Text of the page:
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Hafiz Saeed, mastermind of 26/11 attacks, likely to be released after FATF verdict: Sources

Hafiz Saeed, mastermind of 26/11 attacks, likely to be released after FATF verdict: Sources

Pakistani terrorist and Jama'at-ud-Da'wah (JuD) chief Hafiz Mohammad Saeed is likely to be released after the verdict by the Financial Action Task Force (FATF), according to sources. Saeed, a UN-designated 'global terrorist'' and the mastermind behind the 2008 Mumbai attacks (aka the 26/11 Mumbai terror attack), was on Wednesday sentenced by a Pakistani court to 11 years' prison in two cases relating to terror financing.

The FATF meeting on February 16 will, in fact, decide whether Pakistan is to be blacklisted for failing to act against terror. Saeed's lawyer has said that the judgment will be challenged in the Lahore High Court. According to informed sources, there are international loopholes in the FATF verdict that would allow Saeed to likely be released.

According to Pakistan-based news agency Dawn, Saeed's counsel argues that his client was convicted for no other reason than due to FATF's "pressure" ahead of its upcoming meeting. The publication further said that besides being involved in foreign theatres and the ensuing opprobrium this has brought to Pakistan, the fact is that LeT- JuD terrorists have also contributed to instability within the country.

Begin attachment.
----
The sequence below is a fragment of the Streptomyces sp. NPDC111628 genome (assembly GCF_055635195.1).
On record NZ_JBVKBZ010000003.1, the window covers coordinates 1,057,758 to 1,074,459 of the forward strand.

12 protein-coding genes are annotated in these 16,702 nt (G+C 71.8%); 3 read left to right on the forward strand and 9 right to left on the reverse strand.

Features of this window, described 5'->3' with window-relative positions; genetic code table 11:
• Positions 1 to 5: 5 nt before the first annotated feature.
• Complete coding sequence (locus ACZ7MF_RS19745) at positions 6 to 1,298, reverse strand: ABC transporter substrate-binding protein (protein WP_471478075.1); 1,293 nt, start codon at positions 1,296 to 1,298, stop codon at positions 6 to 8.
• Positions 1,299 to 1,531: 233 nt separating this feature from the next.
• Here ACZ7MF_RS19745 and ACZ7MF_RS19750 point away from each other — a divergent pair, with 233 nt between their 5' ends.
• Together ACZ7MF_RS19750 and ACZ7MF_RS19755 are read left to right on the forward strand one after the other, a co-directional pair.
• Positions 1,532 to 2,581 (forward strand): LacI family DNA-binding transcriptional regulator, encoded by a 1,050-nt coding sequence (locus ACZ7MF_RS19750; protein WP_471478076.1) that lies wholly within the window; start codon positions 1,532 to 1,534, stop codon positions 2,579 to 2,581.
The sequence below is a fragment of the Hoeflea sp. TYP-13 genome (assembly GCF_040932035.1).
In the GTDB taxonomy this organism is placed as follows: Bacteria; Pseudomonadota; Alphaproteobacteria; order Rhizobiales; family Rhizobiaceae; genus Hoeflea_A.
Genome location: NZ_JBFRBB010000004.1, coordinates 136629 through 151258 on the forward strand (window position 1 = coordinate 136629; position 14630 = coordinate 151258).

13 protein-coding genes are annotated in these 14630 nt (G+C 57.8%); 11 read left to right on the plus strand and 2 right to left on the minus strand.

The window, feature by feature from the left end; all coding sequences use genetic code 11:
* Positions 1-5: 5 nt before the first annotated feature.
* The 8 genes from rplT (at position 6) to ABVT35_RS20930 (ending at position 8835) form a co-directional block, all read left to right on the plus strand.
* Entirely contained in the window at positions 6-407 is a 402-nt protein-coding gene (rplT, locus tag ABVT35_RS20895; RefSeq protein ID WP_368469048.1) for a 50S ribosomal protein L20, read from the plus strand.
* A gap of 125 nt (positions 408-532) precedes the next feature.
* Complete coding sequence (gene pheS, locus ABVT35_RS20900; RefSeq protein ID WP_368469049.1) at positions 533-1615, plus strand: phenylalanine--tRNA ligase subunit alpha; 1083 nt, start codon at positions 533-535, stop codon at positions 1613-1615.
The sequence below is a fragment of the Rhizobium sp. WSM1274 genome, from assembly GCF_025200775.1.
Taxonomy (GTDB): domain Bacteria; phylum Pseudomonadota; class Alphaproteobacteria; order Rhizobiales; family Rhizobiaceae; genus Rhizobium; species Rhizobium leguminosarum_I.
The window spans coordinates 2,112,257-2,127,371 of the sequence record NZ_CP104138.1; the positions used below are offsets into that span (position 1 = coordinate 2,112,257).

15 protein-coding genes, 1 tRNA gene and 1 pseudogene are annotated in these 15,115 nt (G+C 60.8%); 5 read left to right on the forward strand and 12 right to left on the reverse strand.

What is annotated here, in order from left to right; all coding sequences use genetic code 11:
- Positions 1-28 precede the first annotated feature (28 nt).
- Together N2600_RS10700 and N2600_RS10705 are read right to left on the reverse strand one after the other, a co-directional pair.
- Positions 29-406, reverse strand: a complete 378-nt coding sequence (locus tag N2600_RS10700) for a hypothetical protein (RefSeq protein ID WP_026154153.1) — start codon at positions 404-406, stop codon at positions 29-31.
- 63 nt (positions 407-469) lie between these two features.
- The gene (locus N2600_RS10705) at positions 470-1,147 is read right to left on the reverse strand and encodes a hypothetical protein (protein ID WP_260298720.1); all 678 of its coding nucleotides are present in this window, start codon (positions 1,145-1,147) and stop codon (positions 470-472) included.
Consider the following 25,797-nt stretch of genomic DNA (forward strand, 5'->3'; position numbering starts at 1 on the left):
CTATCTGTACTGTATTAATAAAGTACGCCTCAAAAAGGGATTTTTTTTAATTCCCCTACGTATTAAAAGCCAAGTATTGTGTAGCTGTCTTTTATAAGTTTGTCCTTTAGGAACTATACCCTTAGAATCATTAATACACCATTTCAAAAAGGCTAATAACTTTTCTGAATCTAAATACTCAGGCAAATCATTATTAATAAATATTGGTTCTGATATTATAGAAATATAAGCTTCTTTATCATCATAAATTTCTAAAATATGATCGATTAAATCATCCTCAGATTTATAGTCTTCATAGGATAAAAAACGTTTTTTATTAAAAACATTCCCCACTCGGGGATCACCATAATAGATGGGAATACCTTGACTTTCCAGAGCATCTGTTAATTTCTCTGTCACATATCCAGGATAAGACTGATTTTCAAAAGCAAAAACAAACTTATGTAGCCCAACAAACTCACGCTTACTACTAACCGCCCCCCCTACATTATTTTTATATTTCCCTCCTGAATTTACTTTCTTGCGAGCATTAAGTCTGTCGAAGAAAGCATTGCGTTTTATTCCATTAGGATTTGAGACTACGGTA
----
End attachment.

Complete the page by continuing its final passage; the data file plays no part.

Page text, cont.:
Saeed is also the co-founder of LeT and chief of JuD, based mainly in Pakistan.

The Jama'at-ud-Da'wah (JuD)-led LeT has maintained links with the Afghan Taliban and Al Qaeda, as well as with elements that evolved into the Punjabi Taliban.

However, a major point that the conviction of the JuD chief raises is that, in Pakistan, terror groups are proscribed while their leaders and cadres continue to operate as per routine.

Informed sources said that Pakistan Army continues to provide logistics, training, and funds to these terrorist outfits and use them as proxies against its neighbours, India and Afghanistan.

Many of these outfits are engaged in the illegal drugs trade and earn handsome revenue to maintain their cadres.

The Government of Pakistan in June 2018 made a commitment to work with the FATF to plug the loopholes. But a review by the intergovernmental organisation in October 2019 revealed a "lack of progress" by Pakistan Government to address its terror financing risks.

The FATF noted that Pakistan had only largely addressed five of the 27 items on the action plan, with varying levels of progress made on the rest.

(Inputs from



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